It’s natural to remember your first attempts at fiction with a combination of wistfulness and shame. Sometimes I think about mine, an international, star-crossed love story that featured a man who dreamed in black and white and a woman who dreamed in color. I even remember one of the first sentences (blush): “She dreamed in orange and blue, of apricot beaches and cerulean seas.” This isn’t because I’m a sentimentalist. It’s because submitting this draft to a graduate school workshop yielded one of the most important editorial lessons in my writing life.
Like most, I came to writing after falling in love with reading, and the books I admired early on were lyrical and imaginative—works by Zora Neale Hurston and Toni Morrison and Vladimir Nabokov. I carried their words around with me, little candies tucked into my cheeks. Hurston in Their Eyes Were Watching God: “She stood there until something fell off the shelf inside her.” Morrison inBeloved: “There is a loneliness that can be rocked. Arms crossed, knees drawn up, holding, holding on, this motion, unlike a ship’s, smooths and contains the rocker. It’s an inside kind—wrapped tight like skin.” And who can forget the hypnotic opening of Nabokov’sLolita: “Lo-lee-ta: the tip of the tongue taking a trip of three steps down the palate to tap, at three, on the teeth. Lo. Lee. Ta.”
When I got to graduate school, the first story that emerged was an inadvertent imitation. I buried metaphors inside of metaphors, imbued symbols with Biblical importance, and indulged every urge to alliterate (cue: cerulean seas). My classmates and workshop instructor—a National Book Award-winning novelist, no less—were unimpressed. They called out my “purple” prose and flagged passages they deemed overwritten. Few could identify with the protagonist. Even fewer knew what my story was about. It turned out that the fanciful writing wasn’t seductive at all. It was distracting. Rather than pulling in readers, I was pushing them out.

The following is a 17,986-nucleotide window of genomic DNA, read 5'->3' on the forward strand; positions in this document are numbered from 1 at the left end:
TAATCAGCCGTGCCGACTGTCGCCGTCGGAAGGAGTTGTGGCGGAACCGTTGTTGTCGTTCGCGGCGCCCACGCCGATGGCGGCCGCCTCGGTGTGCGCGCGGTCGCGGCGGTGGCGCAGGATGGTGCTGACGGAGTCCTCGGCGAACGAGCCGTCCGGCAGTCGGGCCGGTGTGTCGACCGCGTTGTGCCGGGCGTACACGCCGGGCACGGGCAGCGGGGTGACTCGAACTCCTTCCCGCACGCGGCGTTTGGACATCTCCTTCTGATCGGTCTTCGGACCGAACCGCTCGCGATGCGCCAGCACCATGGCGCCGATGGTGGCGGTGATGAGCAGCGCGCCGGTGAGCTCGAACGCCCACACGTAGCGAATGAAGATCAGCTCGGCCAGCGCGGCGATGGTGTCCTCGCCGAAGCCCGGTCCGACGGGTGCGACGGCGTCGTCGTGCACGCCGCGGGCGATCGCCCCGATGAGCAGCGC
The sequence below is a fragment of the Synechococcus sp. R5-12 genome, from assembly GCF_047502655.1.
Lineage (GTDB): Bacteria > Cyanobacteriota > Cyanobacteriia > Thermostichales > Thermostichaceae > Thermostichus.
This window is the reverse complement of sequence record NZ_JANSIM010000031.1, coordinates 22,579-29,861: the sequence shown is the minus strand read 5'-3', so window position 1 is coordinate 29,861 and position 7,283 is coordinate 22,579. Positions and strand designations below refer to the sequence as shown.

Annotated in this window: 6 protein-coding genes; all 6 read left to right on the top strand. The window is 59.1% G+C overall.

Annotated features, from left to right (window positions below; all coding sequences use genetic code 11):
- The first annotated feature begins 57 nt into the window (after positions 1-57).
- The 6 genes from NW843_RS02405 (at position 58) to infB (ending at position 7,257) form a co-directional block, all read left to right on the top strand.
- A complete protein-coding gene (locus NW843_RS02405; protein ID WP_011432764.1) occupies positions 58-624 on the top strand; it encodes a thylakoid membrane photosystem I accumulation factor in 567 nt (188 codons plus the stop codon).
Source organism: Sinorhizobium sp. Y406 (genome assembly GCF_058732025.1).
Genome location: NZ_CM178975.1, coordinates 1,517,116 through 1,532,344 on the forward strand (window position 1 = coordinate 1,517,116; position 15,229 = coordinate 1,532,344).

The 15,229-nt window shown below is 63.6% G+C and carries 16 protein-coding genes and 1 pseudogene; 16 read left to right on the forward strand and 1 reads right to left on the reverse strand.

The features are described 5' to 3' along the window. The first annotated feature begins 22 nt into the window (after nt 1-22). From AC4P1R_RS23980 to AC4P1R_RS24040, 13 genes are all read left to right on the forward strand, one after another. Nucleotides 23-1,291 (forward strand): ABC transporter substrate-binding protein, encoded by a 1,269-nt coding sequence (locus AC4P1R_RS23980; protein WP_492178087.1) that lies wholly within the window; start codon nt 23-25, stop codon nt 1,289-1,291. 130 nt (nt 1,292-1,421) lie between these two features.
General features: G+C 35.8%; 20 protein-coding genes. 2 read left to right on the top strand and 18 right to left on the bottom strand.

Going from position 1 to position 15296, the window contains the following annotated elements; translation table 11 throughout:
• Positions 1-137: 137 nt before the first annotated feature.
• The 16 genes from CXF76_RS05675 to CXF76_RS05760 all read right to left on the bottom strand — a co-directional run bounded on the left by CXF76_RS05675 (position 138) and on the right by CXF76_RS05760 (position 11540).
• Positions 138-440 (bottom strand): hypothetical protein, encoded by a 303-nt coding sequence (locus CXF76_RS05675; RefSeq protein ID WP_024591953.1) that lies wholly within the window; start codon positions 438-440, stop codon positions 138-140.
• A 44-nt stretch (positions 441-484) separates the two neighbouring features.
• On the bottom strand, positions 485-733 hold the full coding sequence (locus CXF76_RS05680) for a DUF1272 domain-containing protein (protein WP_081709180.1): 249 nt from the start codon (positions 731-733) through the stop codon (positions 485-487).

Distraught, I revisited the books by my literary idols and made some key discoveries (and not just that my “poetic” prose was subpar). For starters, figurative language in itself does not a story make. The fiction I prized also had compelling plots and complex characters, components that my fixation on language had caused me to gloss over. Next, and as importantly, each lyrical work also included stretches of unadorned narration. Take Morrison in The Bluest Eye:“School has started, and Frieda and I get new brown stockings…” Or Nabokov in Lolita: “I was born in Paris in 1910. My father was a gentle, easy-going person…” Just because the authors knew how to do linguistic gymnastics didn’t mean they always had to. They seemed to recognize when their narratives merited stylized language and when they didn’t. That even when you had a thematically rich tale to tell (Morrison) or a hyper-literate, starry-eyed narrator (Nabokov), you couldn’t sacrifice the clarity of the story. To me, that wherewithal seemed as essential as the ability to write imaginatively in the first place.
With time, I learned to heed all the craft components in equal measure. I learned to discern when language undermined coherence. And I became a better editor, a fervent reviser, and a believer in the power of trusted critics. I also discovered that I had pioneered a new adjective. When, periodically, I’d interrupt a narrative with an unnecessarily florid passage, a few of my classmates would nod in collective agreement. “It’s a bit, you know, cerulean,” they’d say. And I’d know just what they meant.